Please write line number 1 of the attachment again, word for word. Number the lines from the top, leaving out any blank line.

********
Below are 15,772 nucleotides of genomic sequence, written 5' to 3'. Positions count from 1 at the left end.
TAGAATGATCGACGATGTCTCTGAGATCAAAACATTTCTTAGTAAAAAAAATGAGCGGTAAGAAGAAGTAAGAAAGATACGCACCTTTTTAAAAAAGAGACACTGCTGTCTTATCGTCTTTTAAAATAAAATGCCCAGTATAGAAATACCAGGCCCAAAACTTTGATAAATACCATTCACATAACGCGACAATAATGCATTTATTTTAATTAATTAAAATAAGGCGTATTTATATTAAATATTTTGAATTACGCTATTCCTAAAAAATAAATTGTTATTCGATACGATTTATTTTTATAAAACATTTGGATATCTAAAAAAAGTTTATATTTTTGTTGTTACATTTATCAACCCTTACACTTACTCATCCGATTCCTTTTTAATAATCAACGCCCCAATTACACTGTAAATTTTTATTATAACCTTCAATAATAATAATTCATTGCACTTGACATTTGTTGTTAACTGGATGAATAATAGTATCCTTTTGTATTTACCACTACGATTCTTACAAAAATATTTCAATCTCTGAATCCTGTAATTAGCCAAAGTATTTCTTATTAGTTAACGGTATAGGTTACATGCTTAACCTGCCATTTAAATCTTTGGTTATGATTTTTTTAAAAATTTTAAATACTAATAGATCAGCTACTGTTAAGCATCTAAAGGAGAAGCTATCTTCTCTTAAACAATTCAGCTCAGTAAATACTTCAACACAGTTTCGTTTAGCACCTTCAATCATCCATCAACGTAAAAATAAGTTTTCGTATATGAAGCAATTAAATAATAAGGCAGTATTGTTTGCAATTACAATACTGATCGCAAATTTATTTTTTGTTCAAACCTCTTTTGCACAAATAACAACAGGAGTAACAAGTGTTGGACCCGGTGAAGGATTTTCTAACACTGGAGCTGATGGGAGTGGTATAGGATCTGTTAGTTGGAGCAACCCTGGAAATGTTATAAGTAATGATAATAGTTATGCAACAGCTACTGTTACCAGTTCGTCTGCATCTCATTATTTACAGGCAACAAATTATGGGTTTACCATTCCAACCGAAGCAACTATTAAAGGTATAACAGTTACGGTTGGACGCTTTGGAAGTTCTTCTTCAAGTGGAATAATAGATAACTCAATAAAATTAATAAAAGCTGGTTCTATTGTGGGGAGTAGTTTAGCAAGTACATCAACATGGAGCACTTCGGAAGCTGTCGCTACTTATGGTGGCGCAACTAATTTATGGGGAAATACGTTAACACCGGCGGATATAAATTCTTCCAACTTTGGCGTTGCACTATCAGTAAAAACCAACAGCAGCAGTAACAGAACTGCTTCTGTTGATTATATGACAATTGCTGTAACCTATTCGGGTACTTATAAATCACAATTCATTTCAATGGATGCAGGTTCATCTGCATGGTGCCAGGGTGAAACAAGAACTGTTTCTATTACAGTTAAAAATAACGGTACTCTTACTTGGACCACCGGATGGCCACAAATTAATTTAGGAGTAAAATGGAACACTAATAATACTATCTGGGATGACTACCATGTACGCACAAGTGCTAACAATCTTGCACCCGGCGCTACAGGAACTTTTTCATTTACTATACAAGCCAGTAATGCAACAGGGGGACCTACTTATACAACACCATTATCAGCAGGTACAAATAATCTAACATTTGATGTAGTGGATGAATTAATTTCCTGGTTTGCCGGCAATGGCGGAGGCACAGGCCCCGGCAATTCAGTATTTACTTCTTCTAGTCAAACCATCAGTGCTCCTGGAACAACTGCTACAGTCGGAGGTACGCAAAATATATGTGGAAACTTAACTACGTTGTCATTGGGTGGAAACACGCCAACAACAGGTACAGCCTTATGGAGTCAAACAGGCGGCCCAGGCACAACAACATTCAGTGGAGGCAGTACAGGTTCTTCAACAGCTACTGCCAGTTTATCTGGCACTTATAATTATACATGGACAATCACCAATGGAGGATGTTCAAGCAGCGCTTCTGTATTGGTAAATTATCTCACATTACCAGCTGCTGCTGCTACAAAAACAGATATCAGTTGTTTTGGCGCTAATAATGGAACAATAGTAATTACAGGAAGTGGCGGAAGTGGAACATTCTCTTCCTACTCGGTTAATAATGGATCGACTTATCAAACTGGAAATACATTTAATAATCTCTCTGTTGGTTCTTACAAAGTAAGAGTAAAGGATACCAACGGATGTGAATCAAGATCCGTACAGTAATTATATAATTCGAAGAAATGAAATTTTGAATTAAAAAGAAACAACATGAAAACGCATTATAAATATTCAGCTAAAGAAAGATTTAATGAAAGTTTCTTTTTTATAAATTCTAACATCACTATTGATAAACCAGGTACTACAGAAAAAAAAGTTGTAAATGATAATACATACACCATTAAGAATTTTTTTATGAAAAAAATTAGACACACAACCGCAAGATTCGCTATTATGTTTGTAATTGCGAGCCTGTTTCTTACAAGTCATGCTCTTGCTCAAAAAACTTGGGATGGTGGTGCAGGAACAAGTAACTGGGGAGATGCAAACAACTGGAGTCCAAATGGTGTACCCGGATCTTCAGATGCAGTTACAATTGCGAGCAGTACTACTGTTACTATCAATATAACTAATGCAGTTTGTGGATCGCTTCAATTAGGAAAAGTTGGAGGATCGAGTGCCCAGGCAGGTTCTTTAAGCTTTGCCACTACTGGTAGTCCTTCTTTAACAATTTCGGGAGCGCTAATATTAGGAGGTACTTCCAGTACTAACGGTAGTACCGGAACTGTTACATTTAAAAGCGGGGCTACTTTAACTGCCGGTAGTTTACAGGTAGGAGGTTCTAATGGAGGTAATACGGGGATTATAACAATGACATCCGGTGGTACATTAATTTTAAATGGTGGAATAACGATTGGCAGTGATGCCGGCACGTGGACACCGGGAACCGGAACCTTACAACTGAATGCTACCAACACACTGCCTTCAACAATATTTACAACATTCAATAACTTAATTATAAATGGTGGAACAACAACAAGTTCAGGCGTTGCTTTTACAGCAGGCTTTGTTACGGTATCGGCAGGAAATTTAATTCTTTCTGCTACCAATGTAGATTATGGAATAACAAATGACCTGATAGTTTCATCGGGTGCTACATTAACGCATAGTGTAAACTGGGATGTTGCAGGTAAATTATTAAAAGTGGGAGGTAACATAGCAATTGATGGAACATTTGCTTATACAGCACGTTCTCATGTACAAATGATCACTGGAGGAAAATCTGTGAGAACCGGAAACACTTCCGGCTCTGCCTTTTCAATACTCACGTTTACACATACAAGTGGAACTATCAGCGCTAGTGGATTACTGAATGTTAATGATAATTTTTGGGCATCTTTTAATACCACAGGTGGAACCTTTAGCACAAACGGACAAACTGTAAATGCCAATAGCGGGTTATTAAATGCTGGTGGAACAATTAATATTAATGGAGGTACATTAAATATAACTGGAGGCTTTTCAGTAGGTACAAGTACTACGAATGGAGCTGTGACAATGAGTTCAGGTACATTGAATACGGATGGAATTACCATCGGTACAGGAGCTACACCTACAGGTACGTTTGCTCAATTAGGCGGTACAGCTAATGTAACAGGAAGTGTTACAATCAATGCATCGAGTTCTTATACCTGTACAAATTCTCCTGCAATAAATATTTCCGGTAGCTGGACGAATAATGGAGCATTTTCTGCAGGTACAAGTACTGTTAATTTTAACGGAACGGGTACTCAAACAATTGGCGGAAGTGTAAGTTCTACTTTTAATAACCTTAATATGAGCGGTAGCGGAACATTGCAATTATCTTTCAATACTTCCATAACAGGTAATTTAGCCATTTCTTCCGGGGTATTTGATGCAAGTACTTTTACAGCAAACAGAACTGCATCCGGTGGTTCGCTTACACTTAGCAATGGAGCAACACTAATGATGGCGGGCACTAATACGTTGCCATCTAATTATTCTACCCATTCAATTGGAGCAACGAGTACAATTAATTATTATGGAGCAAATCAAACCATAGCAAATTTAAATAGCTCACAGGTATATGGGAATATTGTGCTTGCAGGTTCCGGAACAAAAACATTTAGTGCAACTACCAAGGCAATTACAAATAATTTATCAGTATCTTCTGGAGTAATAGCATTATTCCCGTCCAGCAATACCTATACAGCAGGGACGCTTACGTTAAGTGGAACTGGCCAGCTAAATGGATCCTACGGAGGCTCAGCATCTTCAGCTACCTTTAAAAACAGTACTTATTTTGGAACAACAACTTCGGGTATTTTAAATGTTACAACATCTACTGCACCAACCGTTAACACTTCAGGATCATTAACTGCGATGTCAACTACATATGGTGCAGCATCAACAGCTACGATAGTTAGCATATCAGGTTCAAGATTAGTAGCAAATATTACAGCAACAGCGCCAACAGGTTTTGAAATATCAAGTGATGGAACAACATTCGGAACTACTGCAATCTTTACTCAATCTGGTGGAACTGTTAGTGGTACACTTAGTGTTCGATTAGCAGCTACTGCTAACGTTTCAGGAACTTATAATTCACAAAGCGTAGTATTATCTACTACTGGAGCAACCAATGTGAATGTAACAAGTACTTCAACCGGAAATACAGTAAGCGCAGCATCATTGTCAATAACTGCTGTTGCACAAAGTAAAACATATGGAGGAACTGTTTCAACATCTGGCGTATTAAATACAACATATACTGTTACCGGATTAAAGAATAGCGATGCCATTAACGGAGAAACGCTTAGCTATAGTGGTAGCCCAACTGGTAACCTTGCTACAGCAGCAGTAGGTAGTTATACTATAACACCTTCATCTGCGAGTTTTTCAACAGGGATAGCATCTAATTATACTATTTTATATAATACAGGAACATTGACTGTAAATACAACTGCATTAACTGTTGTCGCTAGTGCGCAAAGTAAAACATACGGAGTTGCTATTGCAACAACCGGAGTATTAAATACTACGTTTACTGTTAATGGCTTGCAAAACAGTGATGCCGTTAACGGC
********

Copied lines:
Below are 15,772 nucleotides of genomic sequence, written 5' to 3'. Positions count from 1 at the left end.